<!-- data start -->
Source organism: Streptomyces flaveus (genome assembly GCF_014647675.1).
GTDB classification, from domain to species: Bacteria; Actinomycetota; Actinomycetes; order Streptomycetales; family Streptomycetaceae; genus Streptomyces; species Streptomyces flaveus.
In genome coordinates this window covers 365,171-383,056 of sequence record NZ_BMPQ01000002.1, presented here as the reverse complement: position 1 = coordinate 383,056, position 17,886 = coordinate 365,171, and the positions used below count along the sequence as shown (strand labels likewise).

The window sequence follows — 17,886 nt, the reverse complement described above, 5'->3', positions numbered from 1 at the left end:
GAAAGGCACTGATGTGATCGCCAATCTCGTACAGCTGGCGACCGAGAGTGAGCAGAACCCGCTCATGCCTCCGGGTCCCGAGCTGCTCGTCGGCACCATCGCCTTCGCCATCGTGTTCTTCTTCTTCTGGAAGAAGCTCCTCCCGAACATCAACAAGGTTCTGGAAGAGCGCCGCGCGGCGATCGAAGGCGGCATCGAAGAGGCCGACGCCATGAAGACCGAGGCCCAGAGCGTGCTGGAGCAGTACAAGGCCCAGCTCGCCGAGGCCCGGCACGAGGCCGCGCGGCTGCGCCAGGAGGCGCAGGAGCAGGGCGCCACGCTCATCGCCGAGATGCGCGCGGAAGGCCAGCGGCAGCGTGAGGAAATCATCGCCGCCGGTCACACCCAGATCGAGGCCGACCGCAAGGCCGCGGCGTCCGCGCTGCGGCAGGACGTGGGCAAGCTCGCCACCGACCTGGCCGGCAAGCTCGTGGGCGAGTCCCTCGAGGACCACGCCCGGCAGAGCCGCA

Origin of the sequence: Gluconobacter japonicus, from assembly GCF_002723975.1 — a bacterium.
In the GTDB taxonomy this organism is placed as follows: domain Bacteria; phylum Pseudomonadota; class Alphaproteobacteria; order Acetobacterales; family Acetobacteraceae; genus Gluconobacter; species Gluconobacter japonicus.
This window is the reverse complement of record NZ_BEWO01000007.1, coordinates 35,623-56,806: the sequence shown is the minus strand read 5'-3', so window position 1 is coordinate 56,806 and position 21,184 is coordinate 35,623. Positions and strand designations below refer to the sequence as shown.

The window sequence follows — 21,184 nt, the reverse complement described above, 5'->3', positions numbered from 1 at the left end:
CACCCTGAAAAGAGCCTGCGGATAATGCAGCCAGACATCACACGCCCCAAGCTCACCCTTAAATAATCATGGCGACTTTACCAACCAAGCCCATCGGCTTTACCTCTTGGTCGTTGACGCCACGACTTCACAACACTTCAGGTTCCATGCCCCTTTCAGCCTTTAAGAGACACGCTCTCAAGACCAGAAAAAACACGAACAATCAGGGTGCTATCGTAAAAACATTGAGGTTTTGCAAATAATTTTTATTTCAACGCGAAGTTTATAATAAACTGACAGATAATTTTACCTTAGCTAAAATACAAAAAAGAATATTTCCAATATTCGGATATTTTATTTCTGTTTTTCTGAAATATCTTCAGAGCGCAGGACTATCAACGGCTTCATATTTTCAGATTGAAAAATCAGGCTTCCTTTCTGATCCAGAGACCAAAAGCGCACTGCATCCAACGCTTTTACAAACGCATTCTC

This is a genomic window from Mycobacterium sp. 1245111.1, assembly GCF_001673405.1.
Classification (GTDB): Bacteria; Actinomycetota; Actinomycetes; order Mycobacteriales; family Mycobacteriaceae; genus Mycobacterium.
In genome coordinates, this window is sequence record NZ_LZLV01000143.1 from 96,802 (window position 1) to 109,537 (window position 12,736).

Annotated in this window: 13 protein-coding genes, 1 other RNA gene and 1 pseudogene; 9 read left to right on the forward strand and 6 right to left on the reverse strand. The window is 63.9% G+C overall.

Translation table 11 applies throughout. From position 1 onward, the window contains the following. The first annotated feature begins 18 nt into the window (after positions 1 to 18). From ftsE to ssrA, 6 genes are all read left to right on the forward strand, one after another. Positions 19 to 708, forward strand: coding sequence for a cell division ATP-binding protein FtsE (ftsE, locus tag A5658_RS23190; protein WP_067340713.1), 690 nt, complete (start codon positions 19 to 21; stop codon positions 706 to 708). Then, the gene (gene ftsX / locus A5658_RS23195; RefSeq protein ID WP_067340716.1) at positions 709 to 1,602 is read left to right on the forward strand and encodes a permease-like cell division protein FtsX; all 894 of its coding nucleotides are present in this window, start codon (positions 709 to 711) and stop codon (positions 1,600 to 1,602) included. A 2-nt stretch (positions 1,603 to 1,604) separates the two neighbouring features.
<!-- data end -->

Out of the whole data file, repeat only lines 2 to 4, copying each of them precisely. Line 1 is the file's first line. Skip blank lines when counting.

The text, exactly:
GTDB classification, from domain to species: Bacteria; Actinomycetota; Actinomycetes; order Streptomycetales; family Streptomycetaceae; genus Streptomyces; species Streptomyces flaveus.
In genome coordinates this window covers 365,171-383,056 of sequence record NZ_BMPQ01000002.1, presented here as the reverse complement: position 1 = coordinate 383,056, position 17,886 = coordinate 365,171, and the positions used below count along the sequence as shown (strand labels likewise).

The window sequence follows — 17,886 nt, the reverse complement described above, 5'->3', positions numbered from 1 at the left end: